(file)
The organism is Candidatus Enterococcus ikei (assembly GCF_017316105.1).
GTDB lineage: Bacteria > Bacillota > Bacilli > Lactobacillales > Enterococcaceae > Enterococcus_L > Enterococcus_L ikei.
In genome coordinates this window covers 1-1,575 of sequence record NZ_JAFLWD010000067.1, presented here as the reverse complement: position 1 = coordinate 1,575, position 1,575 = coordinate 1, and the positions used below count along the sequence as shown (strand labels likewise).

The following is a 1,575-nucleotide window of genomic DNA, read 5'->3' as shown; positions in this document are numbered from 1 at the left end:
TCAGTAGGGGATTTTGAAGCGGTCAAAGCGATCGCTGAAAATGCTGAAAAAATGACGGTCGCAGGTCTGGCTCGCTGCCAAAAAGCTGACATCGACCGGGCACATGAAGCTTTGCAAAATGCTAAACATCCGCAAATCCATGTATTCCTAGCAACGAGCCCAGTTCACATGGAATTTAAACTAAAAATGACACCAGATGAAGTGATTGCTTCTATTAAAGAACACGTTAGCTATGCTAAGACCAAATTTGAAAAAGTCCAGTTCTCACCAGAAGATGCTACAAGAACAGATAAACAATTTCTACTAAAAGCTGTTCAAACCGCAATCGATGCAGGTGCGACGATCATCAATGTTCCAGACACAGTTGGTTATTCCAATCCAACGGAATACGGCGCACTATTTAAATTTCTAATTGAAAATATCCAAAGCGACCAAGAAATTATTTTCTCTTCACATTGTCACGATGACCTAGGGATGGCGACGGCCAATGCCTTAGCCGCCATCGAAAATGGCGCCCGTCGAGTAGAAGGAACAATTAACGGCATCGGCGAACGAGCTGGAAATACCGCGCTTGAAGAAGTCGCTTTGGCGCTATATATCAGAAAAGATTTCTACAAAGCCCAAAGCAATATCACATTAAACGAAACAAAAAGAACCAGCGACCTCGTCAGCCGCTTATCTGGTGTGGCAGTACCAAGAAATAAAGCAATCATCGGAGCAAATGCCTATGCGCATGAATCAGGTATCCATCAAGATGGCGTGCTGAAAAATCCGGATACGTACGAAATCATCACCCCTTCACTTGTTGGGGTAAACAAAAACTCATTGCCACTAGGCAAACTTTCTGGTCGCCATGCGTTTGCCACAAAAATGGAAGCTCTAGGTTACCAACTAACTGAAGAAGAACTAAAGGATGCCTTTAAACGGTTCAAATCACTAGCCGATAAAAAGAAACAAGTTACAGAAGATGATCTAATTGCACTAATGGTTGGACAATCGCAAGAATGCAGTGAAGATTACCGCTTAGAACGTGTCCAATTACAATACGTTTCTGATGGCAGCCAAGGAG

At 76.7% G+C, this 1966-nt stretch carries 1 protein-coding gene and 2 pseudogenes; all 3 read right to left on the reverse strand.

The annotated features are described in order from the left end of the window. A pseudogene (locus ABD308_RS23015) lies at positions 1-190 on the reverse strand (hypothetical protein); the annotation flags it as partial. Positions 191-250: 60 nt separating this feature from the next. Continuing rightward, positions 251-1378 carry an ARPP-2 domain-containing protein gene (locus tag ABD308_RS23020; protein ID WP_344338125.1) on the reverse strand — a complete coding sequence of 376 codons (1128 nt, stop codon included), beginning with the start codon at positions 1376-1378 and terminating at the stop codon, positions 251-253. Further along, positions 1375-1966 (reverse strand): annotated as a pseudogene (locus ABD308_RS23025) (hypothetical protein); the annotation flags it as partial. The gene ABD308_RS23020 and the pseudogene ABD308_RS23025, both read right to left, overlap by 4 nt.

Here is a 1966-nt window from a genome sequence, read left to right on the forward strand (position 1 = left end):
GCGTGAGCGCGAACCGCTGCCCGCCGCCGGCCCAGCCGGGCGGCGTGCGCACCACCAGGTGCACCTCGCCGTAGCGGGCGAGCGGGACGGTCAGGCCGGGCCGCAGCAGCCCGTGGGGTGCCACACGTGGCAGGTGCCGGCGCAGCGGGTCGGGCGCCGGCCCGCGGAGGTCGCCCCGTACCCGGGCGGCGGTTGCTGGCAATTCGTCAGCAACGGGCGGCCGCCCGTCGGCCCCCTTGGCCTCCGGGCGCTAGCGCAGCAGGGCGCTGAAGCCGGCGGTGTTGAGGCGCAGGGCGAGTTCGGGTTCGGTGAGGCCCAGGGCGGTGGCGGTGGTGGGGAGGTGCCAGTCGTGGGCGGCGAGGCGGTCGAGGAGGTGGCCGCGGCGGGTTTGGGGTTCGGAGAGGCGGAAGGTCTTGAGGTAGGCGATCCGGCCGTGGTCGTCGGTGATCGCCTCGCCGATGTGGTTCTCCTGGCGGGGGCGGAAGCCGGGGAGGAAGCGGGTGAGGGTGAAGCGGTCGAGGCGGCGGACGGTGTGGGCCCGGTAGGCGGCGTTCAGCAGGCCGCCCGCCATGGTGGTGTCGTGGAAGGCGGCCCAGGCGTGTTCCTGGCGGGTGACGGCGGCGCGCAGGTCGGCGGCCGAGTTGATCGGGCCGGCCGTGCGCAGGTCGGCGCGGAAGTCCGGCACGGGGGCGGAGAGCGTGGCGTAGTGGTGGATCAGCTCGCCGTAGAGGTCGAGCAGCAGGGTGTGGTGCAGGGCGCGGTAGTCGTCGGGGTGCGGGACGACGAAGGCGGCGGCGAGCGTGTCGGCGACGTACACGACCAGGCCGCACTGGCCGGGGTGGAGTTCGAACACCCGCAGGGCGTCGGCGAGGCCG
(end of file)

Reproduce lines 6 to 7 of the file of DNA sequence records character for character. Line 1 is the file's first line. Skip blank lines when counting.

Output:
At 76.7% G+C, this 1966-nt stretch carries 1 protein-coding gene and 2 pseudogenes; all 3 read right to left on the reverse strand.

The annotated features are described in order from the left end of the window. A pseudogene (locus ABD308_RS23015) lies at positions 1-190 on the reverse strand (hypothetical protein); the annotation flags it as partial. Positions 191-250: 60 nt separating this feature from the next. Continuing rightward, positions 251-1378 carry an ARPP-2 domain-containing protein gene (locus tag ABD308_RS23020; protein ID WP_344338125.1) on the reverse strand — a complete coding sequence of 376 codons (1128 nt, stop codon included), beginning with the start codon at positions 1376-1378 and terminating at the stop codon, positions 251-253. Further along, positions 1375-1966 (reverse strand): annotated as a pseudogene (locus ABD308_RS23025) (hypothetical protein); the annotation flags it as partial. The gene ABD308_RS23020 and the pseudogene ABD308_RS23025, both read right to left, overlap by 4 nt.